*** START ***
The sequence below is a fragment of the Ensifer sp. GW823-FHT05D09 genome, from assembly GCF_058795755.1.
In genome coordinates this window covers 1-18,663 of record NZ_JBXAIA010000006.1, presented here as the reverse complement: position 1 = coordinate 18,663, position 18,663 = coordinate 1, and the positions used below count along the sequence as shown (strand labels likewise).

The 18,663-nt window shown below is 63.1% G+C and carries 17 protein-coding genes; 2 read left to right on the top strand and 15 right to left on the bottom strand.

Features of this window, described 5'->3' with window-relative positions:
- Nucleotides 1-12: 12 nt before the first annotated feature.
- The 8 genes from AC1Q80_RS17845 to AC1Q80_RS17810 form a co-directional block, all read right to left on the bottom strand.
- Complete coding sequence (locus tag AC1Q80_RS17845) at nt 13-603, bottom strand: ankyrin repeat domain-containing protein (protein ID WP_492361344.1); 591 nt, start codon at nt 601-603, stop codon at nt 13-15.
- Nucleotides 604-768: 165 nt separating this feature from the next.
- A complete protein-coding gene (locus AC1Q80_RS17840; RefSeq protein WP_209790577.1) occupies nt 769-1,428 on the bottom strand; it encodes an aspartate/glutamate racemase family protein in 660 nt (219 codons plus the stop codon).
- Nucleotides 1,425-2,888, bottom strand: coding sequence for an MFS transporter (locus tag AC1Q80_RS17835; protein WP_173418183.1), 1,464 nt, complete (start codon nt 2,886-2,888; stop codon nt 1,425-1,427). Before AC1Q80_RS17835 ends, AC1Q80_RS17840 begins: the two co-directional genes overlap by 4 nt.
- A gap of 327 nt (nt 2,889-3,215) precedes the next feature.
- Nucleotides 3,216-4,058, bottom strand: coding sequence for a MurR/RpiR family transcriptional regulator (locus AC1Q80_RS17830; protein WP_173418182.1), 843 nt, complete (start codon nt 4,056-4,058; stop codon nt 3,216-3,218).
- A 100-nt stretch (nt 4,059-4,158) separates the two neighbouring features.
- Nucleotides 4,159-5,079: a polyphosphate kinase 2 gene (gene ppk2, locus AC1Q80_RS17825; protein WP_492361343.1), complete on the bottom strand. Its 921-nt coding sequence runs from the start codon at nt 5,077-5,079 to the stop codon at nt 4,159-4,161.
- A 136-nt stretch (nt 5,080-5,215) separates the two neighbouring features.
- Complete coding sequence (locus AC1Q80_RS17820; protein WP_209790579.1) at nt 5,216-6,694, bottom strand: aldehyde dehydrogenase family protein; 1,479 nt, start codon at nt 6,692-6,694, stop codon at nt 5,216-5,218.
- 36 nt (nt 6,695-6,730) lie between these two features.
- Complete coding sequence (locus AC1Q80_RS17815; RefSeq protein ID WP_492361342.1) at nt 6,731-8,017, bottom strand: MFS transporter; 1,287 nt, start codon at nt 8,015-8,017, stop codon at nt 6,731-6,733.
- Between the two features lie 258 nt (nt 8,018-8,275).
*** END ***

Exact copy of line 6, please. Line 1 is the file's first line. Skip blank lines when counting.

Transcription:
- The 8 genes from AC1Q80_RS17845 to AC1Q80_RS17810 form a co-directional block, all read right to left on the bottom strand.